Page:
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kinker31

Quake Level Building: What's Your Advice?

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I've been starting to play a bit more of Quake recently, and somewhere around the time I actually managed to actually get around to finishing the first and second episodes of the base game, I decided to get myself more acquainted with TrenchBroom, one of the more modern editors for Quake 1. So far, I've been learning quite a bit about the brush and point-entity system, and I'm quite happy about that!

 

That being said, I'm relatively new to the whole "Quake Map Creation" thing, and so far I've been using much of the rules of thumb I've been using for making Doom levels, loosely based around John Romero's guidelines for building Doom levels, adjusting for Quake's more limited texture palette and more advanced way of making levels every now and them.

 

All of this being said, if any of you have tried out making a Quake map for yourself, is there any pitfalls, good advice, and or good things to know I should know about?

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I've been learning Quake mapping for a few years now.  I'm by no means a pro, but I do at least feel somewhat comfortable with the engine and editor these days.  My advice:

 

1. Use ericw-tools for qbsp/light/vis.  They're newer and support some nice things.  http://ericwa.github.io/ericw-tools/

 

2. Something I learned the hard way is that monsters don't like to walk on clip brushes.  So if you're adding them to cover a grated floor and make it smooth to travel over, don't do this:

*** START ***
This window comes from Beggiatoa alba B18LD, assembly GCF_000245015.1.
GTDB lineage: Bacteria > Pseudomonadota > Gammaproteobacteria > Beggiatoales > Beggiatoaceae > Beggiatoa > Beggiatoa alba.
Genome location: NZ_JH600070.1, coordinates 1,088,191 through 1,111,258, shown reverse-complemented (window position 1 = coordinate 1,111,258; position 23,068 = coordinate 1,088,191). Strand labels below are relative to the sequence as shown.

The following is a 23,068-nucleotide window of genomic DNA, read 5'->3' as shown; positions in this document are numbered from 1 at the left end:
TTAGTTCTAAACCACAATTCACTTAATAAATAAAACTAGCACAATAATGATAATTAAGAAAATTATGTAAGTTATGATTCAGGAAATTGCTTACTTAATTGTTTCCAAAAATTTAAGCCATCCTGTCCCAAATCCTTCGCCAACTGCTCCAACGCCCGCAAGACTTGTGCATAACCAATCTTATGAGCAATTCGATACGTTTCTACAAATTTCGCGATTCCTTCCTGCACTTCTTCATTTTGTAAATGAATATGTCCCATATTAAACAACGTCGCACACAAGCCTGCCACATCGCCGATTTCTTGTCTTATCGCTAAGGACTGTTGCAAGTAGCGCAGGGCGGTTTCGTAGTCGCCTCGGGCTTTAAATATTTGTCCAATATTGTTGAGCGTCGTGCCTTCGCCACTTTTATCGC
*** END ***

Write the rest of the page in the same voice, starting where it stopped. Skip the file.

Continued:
Spoiler

bad.jpg.ba82c46a67bacdc21f911a1638e3577c.jpg

 

Give them a texture named SKIP (make a wad with a dummy texture named that if you don't have one) and assign them a func_wall or func_detail_wall.  Then monsters will go over them.  This will need the qbsp from ericw-tools I think, however.

3. Dumptruck_ds has some nice tutorials for TrenchBroom.  I should probably go through more than the "Taking screenshots" and "Easy Arches" ones... https://www.youtube.com/watch?v=gONePWocbqA&list=PLgDKRPte5Y0AZ_K_PZbWbgBAEt5xf74aE


4. Quake mapping (at least for me) seems to go a lot smoother when I really force myself to detail things last, especially compared to Doom.  Learn to box out/greybox a map, or at least large sections, first and it'll go easier.  (*cough* use my Oops! All Greyboxes! Doom project to practice greyboxing >_> *cough shameless plug cough*)

5. Group things and treat them as prefabs.  It makes life a lot easier.  Also learn to use the layers option in TrenchBroom.  This is something I'm learning to use now and wow does it make it easier to visualize things when I can, for example, turn off the ceilings.

6. I dunno if this is a good way or not, but I've been finding it easier to layout an area in the top-down view first.  I layout the floor, shape it, then go into the 3D mode for almost everything else.  Helps me focus more on layout than "box area" I'm finding.

EDIT: Oh yeah, this reference image for light settings is amazing if you use ericw-tools:
 

Spoiler

quake-light-settings.jpg.2734faf270e545ba6ab5871953190b15.jpg

 

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I don't know how TrenchBroom does stuff, but in NetRadiant I found myself being much more productive once I learnt how the clipping tool worked.

 

My only other advice is to really think about lighting, Quake's texture palette may be limited but Quake's lighting can be so much better than vanilla Doom.  Good lighting can turn an ordinary looking map into a great looking map, so spend some time on it.

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